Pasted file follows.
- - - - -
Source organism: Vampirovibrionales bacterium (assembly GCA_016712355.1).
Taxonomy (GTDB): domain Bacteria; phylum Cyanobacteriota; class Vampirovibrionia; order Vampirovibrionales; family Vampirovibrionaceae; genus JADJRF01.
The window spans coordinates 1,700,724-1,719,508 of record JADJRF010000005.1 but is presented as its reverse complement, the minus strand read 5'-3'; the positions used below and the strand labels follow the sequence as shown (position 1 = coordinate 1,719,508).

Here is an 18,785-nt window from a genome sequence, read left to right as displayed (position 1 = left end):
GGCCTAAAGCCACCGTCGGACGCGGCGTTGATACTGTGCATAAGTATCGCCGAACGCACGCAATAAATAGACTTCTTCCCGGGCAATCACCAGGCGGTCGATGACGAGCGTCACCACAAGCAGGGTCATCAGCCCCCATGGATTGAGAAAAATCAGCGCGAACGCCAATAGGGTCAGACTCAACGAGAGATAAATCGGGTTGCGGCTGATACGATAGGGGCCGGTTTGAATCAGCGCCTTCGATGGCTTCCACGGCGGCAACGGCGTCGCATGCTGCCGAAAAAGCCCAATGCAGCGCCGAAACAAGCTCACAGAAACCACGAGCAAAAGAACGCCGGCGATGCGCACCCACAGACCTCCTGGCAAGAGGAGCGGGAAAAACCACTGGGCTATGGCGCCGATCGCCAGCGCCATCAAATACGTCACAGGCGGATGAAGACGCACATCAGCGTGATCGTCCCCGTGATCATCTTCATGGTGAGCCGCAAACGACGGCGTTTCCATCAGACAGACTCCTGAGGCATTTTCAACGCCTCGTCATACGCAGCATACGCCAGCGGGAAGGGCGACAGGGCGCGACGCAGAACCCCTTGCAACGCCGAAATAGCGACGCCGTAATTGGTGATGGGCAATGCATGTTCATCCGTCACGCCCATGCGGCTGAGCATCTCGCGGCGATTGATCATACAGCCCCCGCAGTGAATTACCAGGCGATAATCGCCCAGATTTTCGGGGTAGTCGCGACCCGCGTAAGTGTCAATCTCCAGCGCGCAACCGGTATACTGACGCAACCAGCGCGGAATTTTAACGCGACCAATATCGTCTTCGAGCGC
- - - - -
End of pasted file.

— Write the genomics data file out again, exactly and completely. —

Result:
Source organism: Vampirovibrionales bacterium (assembly GCA_016712355.1).
Taxonomy (GTDB): domain Bacteria; phylum Cyanobacteriota; class Vampirovibrionia; order Vampirovibrionales; family Vampirovibrionaceae; genus JADJRF01.
The window spans coordinates 1,700,724-1,719,508 of record JADJRF010000005.1 but is presented as its reverse complement, the minus strand read 5'-3'; the positions used below and the strand labels follow the sequence as shown (position 1 = coordinate 1,719,508).

Here is an 18,785-nt window from a genome sequence, read left to right as displayed (position 1 = left end):
GGCCTAAAGCCACCGTCGGACGCGGCGTTGATACTGTGCATAAGTATCGCCGAACGCACGCAATAAATAGACTTCTTCCCGGGCAATCACCAGGCGGTCGATGACGAGCGTCACCACAAGCAGGGTCATCAGCCCCCATGGATTGAGAAAAATCAGCGCGAACGCCAATAGGGTCAGACTCAACGAGAGATAAATCGGGTTGCGGCTGATACGATAGGGGCCGGTTTGAATCAGCGCCTTCGATGGCTTCCACGGCGGCAACGGCGTCGCATGCTGCCGAAAAAGCCCAATGCAGCGCCGAAACAAGCTCACAGAAACCACGAGCAAAAGAACGCCGGCGATGCGCACCCACAGACCTCCTGGCAAGAGGAGCGGGAAAAACCACTGGGCTATGGCGCCGATCGCCAGCGCCATCAAATACGTCACAGGCGGATGAAGACGCACATCAGCGTGATCGTCCCCGTGATCATCTTCATGGTGAGCCGCAAACGACGGCGTTTCCATCAGACAGACTCCTGAGGCATTTTCAACGCCTCGTCATACGCAGCATACGCCAGCGGGAAGGGCGACAGGGCGCGACGCAGAACCCCTTGCAACGCCGAAATAGCGACGCCGTAATTGGTGATGGGCAATGCATGTTCATCCGTCACGCCCATGCGGCTGAGCATCTCGCGGCGATTGATCATACAGCCCCCGCAGTGAATTACCAGGCGATAATCGCCCAGATTTTCGGGGTAGTCGCGACCCGCGTAAGTGTCAATCTCCAGCGCGCAACCGGTATACTGACGCAACCAGCGCGGAATTTTAACGCGACCAATATCGTCTTCGAGCGC